The English had smaller guns but their lighter ordnance was far more easily moved and their gunners were quick and accurate. They also had the advantage of firing uphill. Soon they began to inflict considerable casualties on the Scottish gunners and some of the men in the centre, under James IV’s direct command. Surrey, meanwhile, had moved the English army forward. They stopped in a marshy area at the foot of the main climb up to Branxton Ridge, where a small stream ran. The line where they halted can be plainly seen today and the ground is still damp, even in dry weather. In 1513, it became the site of a terrible slaughter.
James IV now decided that he must commit the Scottish host to the fight. The English guns were making a mockery of his state-of-the-art technology and his losses were mounting. He would defeat the English with his pike formations and their French captains and he himself would take the field. Although it may seem obvious with hindsight that he could merely have refused to give battle, or at least ensured that he personally had a safe route back into Scotland if things went awry, the character of James Stewart meant that such considerations would never have entered his head. It would be a memorable contest, the greatest test of his generalship and a timely demonstration to the rest of the world that he had mastered the latest arts of warfare. Above all, it was to be a vindication of his very personal style of kingship, an inspiring example to be recounted and admired through the long winter nights. He was forty years old and the grey was beginning to show in his reddish hair. This was his supreme moment. And so, at about five o’clock, he gave the order to advance.
On that gloomy and cold autumn afternoon, the English army at the foot of Branxton Ridge saw a fearsome sight. The Scots were moving down the hill towards them, in complete silence, as they had been trained by their king’s French advisers. There were no battle cries, no Gaelic screams or imprecations. Clutching their fifteen-foot-long pikes, the Scots, many of whom were barefooted in order to get a better grip on the slippery slopes, moved remorselessly towards their foe. None would have anticipated what transpired over the next couple of hours.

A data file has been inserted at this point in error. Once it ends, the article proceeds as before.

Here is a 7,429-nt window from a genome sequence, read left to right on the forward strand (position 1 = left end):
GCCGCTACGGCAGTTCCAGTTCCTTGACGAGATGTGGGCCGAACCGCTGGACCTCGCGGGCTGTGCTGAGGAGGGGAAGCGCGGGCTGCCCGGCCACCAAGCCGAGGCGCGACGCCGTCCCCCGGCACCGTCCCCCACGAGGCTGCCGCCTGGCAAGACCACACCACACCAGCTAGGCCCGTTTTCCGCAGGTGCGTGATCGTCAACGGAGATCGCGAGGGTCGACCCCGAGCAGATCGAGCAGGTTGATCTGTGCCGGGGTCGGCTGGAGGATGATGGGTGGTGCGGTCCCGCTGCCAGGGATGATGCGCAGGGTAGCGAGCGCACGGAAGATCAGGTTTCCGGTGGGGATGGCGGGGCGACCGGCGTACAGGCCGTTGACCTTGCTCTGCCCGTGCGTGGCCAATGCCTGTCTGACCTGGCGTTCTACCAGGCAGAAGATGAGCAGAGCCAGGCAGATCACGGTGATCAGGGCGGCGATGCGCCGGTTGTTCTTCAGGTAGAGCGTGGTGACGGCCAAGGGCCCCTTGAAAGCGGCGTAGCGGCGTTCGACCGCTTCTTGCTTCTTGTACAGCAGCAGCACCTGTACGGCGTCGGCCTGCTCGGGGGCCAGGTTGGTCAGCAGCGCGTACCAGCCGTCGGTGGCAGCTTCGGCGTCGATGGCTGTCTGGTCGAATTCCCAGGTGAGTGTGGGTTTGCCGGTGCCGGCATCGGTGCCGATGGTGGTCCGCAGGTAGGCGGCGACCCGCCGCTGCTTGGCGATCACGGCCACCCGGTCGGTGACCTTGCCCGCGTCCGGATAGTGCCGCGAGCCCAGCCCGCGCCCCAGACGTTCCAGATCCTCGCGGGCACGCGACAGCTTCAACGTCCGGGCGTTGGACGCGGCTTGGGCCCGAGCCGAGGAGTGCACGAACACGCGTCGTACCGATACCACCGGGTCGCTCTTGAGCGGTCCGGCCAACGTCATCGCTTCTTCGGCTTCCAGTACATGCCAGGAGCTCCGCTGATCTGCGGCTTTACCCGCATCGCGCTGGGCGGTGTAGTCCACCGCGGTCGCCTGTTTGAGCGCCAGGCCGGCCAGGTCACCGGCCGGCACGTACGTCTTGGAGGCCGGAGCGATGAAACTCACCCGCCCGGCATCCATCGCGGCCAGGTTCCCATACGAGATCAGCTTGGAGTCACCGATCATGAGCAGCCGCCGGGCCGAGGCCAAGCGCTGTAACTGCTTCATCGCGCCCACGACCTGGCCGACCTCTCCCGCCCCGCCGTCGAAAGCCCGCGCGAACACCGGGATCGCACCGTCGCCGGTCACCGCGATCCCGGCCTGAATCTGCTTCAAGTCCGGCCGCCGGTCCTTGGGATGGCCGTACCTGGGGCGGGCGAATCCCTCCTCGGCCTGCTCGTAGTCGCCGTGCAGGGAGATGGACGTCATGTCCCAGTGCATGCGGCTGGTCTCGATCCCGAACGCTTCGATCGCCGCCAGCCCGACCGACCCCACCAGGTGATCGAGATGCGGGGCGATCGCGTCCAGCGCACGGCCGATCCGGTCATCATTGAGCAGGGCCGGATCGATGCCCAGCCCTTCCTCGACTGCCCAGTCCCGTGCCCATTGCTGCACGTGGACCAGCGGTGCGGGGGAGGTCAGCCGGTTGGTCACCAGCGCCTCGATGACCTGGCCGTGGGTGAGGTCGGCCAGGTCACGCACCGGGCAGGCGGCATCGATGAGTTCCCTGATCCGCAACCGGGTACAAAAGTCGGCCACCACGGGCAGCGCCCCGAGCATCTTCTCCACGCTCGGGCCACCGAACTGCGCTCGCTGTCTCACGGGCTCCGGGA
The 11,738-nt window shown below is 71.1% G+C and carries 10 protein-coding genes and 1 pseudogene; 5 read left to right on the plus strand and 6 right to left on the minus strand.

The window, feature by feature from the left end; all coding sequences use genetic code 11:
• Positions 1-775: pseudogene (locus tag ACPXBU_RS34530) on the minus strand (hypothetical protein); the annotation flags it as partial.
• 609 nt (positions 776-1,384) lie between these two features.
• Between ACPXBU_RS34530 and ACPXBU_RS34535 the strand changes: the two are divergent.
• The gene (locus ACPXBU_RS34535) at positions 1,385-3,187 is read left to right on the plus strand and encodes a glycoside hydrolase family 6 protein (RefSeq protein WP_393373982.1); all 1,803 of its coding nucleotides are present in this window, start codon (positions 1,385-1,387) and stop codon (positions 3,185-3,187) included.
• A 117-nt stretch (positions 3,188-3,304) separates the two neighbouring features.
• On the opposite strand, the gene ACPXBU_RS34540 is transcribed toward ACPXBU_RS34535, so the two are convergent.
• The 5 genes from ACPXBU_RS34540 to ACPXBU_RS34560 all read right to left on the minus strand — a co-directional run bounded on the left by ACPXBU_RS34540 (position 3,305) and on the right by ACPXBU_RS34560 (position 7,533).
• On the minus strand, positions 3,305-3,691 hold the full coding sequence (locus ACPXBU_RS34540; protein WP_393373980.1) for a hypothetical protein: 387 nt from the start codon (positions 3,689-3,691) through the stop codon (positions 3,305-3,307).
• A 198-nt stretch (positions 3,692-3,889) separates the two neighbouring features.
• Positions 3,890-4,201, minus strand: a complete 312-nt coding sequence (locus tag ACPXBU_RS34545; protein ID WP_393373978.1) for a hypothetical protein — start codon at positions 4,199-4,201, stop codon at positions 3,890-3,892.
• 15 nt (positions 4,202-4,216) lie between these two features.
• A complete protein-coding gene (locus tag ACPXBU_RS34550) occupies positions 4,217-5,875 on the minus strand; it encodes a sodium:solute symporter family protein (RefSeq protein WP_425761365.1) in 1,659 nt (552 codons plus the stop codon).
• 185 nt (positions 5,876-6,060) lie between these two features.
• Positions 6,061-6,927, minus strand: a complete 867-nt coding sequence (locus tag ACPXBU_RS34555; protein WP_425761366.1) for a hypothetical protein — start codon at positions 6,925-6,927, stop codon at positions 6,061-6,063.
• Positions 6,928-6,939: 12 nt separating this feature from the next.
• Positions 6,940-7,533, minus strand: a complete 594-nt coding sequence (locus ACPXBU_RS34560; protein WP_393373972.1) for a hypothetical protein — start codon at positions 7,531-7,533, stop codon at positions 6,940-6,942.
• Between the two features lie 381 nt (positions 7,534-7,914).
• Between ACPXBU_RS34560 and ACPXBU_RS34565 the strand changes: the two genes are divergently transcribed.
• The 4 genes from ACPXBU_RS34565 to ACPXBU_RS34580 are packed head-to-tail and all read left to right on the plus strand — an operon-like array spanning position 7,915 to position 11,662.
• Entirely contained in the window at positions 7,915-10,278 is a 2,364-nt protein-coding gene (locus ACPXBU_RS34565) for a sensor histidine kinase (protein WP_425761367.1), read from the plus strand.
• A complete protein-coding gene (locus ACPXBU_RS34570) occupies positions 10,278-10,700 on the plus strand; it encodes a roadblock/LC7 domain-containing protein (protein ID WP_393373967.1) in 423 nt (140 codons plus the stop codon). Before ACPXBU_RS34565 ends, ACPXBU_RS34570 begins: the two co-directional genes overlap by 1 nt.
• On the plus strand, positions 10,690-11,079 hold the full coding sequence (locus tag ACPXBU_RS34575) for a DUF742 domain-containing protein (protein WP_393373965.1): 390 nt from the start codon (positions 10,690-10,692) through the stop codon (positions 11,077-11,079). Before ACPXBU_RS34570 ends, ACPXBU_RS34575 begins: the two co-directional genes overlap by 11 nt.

First of the Scottish divisions to move was the vanguard commanded by Hume and Huntly. Engaging Edmund Howard’s forces, the weakest in the English formation, it met with immediate success as many of the younger Howard’s men took flight and his standard bearer was cut down by the Highlanders. Eventually, he was rescued by the bastard John Heron but by that time his part in the fighting was effectively over. Determined to press home his advantage, James IV now committed his second division to commence their descent; he intended to follow them closely. He did not know that Hume, who had been harried by Dacre’s Border cavalry, was about to retire to the top of Branxton Ridge and would take no further part in the fighting. Whether or not an agreement had been reached among the Borderers on both sides to hold back from further combat, the truth is that when the king needed Hume’s help, it was not forthcoming. Without it, the king and his troops faced a much more difficult task. Nor was it yet apparent that the second division, trapped by a small stream at the foot of the main hill and the slight rise behind it, were about to be cut to pieces by Englishmen wielding a weapon far deadlier than a pike in hand-to-hand fighting: the shorter agricultural hedging implement known as the brown bill, or halberd. For it was on these two factors – the uneven, boggy ground and the deadly use of a weapon that the Scottish had underestimated – that the outcome of the battle of Flodden was to hinge.
Even at this point, there were those among the king’s advisers who implored him not to risk himself. They pointed out that if he entered the fray he would not be able to command effectively but this very salient point was not what James IV wanted to hear. For him, there was now no going back. Yet even as he moved off it must have been apparent that things were not going according to plan for Errol, Crawford and Montrose, though the full extent of the disaster being wrought on the second Scottish division was not yet apparent. Hemmed in and unable to use their pikes, the men fought heroically but all three earls and hundreds of their followers were cut down by the English.